[Note: This is a guest post by Clara Bentler and Kiah Abbey, who is a Program Organizer for Forward Montana. If you’re interested in a guest post on the Cowgirl Blog email me at mntnacowgirl (at) gmail.com]
In the summer of 2014, citizens of Billings came together to work for a municipal non-discrimination ordinance and ensure that all within the city limits were guaranteed fairness, dignity and respect regardless of their sexual orientation or gender identity. Clara Bentler and her family played an active role in the campaign supporting the ordinance. Clara shares her thoughts on the Billings NDO campaign in a speech titled “Testing My Courage” just before this week’s Montana Senate Judiciary Committee’s hearing to amendment the Montana Human Rights Act to include gender identity and sexual orientation.
Ever since I was a little kid, I have been taught that everyone is equal. I have been taught this by my parents, my friends, and even in History class. But even with the help of the constitution, why is everyone having issues with some people being gay, lesbian or transgender? When I found out that in my own state, there was a problem of an ordinary person’s rights, it didn’t sound good. If someone was gay, lesbian, bisexual or transgender and they walked into a store or business or any company by that matter, the person selling something could kick them out due to being gay, lesbian, bisexual or transgender. That’s not fair. In the 14th Amendment it guarantees citizens of the United States equal rights. So why is this stopping us? Over the course of the year I have been involved in getting people those equal rights, and it has really opened my eyes. Close your eyes, and imagine your self with the perfect guy/girl. Now what If I told you that you can’t see them anymore, you can’t get married or have kids or be like every other dream couple. That’s what the people of the LGBT Community are dealing with. I went to make a stand.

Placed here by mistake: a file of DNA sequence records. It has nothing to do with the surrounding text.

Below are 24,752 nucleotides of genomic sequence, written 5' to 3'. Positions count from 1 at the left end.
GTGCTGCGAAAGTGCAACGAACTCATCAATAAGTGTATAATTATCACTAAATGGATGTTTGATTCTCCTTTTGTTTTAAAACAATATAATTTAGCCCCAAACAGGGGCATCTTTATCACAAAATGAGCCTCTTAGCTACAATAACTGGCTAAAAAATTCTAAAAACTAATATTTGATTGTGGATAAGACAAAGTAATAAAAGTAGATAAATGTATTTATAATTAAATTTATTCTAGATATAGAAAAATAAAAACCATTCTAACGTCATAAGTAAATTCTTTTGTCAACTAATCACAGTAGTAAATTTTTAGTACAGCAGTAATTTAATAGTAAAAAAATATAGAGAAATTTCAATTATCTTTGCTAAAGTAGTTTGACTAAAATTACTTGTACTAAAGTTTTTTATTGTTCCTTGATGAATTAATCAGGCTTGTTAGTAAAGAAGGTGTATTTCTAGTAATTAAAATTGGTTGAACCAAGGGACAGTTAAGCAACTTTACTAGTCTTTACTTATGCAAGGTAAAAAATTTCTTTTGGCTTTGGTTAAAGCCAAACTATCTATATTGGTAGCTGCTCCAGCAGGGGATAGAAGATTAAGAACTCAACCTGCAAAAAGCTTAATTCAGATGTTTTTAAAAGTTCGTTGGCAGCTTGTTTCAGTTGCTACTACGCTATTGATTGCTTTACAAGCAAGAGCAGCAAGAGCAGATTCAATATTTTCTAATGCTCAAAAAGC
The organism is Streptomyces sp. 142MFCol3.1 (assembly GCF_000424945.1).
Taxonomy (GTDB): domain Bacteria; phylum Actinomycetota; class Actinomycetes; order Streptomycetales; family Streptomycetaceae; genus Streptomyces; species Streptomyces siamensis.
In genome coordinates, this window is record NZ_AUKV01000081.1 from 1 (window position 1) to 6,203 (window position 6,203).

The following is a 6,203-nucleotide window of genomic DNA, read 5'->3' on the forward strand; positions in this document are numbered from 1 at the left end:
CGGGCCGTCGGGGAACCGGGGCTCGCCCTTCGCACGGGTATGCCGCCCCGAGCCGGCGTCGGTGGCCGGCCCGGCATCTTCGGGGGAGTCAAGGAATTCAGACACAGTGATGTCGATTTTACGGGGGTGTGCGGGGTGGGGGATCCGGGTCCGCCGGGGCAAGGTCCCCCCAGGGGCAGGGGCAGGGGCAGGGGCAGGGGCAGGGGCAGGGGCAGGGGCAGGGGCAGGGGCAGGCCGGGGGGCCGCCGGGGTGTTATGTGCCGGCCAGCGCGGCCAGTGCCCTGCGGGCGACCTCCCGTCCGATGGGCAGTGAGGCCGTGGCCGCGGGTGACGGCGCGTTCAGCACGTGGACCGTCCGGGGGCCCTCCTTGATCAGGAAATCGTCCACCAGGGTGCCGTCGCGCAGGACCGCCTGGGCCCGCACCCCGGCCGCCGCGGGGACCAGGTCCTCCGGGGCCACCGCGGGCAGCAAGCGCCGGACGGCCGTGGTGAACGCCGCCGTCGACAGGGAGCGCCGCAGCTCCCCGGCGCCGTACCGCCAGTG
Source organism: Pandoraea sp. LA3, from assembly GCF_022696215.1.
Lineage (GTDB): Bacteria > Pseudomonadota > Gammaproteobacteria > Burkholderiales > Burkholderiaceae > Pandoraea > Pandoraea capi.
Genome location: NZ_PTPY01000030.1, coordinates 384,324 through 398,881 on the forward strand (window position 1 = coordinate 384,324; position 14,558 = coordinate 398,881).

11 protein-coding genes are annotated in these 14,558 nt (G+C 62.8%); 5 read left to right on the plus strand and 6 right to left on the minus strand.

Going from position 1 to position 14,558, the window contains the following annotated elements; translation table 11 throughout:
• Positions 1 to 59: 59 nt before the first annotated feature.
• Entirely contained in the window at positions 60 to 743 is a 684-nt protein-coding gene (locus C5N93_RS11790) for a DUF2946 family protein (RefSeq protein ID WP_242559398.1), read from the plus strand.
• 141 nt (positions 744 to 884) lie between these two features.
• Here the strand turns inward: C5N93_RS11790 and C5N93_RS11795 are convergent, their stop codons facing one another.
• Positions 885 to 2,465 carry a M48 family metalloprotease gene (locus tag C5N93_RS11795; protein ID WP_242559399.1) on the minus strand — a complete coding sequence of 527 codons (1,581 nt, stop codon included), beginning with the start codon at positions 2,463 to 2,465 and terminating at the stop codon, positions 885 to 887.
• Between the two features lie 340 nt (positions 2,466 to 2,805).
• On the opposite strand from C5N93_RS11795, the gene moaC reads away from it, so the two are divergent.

One night with my mom we went to a City Council meeting and I was going because my mom was going and I could watch and understand what was really happening. When I heard all the different opinions of the people who were against it and for it, it made me realize that we are all so different. We need to be different but our differences were so big it was tearing us apart. So I decided that I was going to talk to the City Council and tell them how I was feeling. When It was my turn, I was shaking, But I knew I just had to speak from my heart.
I told them about a story that my dad always read to us before bed. It was called the Sneetches on the Beaches. It was about how the Star Belly Sneetches had stars on their belly, and would tell the Plain Belly Sneetches, that they were better. “If all the Star Belly Sneetches were playing ball, could the Plain Belly Sneetches get in the game? Not at all”. The Sneetches on the Beaches, by Dr. Seuss. Then Sylvester McMonkey McBean came and told them all that the Plain Belly Sneetches could get stars and visa versa. This goes on for a while and some get stars on some get stars off and soon enough everyone is mixed together. That’s when they realized that they are all the same, Star or no Star. That story explains a lot of what was going on here.
When the end of the meeting came around, they took a vote. It had come to a tie. Half the members choose no and the other half choose yes. It was the Mayor’s vote to break. The Mayor, Tom Hanel, voted no and I think it was a step backwards, but I guess that’s what he felt needed to be done. You don’t have to agree with me, because if you don’t agree with me, I don’t look at you and say “I don’t want you in my class” or “You’re not allowed to buy anything from my store”.
This really tested my courage because even though we didn’t get what we were trying for, I know I had made a difference and that’s what I wanted. If I could just make one life happier, I would be happy. Now in the State of Montana same sex marriage is legal, and I hope that all the other states follow. We are all just people, wanting to survive, make a living. If you judge, none of that is possible. That’s what I believe, that everyone is equal.
As Clara describes, Mayor Tom Hanel unfortunately decided to take a step backwards with a tie breaking no vote on the ordinance. This week we have the opportunity to build the Montana that Clara describes—a state free of unfair judgment and undue prejudice.
Test your courage and contact the Senate Judiciary Committee today to encourage them to vote yes to SB 179 and amend the Montana Human Rights Act to include gender identity and sexual orientation.
You can find more information about the amendment to the Montana Human Rights Act, the hearing, and the Senate Judiciary Committee here.